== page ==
The Centre Pompidou appears to be expanding to Saudi Arabia as part of a broader cultural collaboration with France.
According to a report published by Le Monde, the museum is in the process of signing a one-year €2 million ($2.1 million) contract with Saudi authorities to establish a new contemporary art venue in the ancient region of AlUla, home to the remnants of 2,000-year-old sandstone buildings and tombs carved by craftspeople of the Nabatean tribe.
The proposed institution, called Perspective Galleries, will belong to a broader cultural complex at the site conceived by the Saudi Crown Prince Mohammed bin Salman Al Saud in partnership with French President Emmanuel Macron.
Lebanese architect Lina Ghotmeh has been tapped to design Perspective Galleries, while experts from the Pompidou will weigh in on topics such as conservation and educational strategy. The Paris museum will also put together a five-year strategy for exhibitions and the loan of works, Le Monde reported.
If realized, Perspective Galleries will become the latest entrant in the Pompidou’s growing network of satellite locations worldwide, joining outposts in Brussels, Jersey City, Malaga, and Shanghai—all of which opened within the last decade.
Representatives from the Pompidou did not immediately respond to a request for more information about the deal, nor did a spokesperson for the French Agency for AlUla Development (AFALULA). It’s unclear when construction on the new museum is expected to begin and end.
In April 2018, the two countries inked a 10-year deal In which France would support Saudi Arabia’s $15 billion plan to turn Al-Ula into an international cultural destination replete with museums, archeological treasures, and a new tramway system. The project’s three planned stages are expected to be completed in 2023, 2030, and 2035.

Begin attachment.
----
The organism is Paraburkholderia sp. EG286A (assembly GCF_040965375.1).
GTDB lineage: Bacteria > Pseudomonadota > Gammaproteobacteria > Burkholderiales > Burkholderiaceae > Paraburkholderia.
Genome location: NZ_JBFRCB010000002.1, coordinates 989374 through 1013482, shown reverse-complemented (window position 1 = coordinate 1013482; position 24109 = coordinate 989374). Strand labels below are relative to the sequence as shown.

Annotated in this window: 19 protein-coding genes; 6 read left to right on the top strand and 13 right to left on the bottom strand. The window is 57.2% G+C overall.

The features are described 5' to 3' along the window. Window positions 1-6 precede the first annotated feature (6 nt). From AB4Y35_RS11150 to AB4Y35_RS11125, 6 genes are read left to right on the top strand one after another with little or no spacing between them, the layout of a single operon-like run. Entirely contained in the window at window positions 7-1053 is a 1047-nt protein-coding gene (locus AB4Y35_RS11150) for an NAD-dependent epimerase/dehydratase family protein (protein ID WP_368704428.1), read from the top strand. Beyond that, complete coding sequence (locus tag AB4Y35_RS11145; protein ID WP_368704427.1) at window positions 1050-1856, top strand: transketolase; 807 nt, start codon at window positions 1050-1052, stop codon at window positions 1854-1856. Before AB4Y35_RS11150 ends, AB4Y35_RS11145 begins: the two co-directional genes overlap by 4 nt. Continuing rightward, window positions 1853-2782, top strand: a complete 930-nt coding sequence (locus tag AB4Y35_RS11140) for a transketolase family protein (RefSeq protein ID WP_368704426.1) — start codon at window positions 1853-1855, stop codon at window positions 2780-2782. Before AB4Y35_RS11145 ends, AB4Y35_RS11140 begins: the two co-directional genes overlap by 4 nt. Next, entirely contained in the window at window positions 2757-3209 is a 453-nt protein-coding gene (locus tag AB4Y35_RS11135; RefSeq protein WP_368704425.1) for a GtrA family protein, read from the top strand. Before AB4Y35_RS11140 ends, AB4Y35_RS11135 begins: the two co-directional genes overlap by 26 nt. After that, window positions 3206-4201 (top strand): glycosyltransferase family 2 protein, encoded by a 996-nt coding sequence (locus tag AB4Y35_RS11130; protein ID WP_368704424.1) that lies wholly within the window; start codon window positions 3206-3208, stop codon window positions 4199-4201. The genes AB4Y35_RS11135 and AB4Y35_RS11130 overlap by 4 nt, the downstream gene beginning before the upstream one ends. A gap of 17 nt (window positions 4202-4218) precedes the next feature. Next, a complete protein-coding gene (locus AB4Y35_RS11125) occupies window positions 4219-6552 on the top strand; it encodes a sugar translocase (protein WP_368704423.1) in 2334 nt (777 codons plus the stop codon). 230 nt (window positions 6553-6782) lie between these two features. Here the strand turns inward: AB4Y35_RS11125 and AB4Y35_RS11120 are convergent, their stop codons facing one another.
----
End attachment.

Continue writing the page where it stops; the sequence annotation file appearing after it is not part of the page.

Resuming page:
This week, Saudi Arabia’s Royal Commission for AlUla and the AFALULA jointly shared details about Villa Hegra, another planned AlUla addition that is being billed as a new “incubator for artists and creators, structured around several complementary cultural spaces.”
A Franco-Saudi jury selected Lacaton and Vassal, a Paris-based architectural agency that won the 2021 Pritzker Prize, to design the new venue, while former Château de Chantilly head Fériel Fodil has been appointed chief executive officer.
Though the Villa’s opening is still likely years away, the institution will launch its first programs in 2023. Planned for the year are artist residencies, open-air performances, workshops for kids, and an unspecified art commission.
This is indeed a milestone in the history of the conception of this cultural institution of reference, dedicated to arts and culture, which seals the artistic dialogue initiated between France and Saudi Arabia and, more broadly, between European and Arab cultures,” Gérard Mestrallet, AFALULA’s executive chairman, said in a statement. “Villa Hegra embodies the encounter between the heart of the Arab world and the French creative spirit.”
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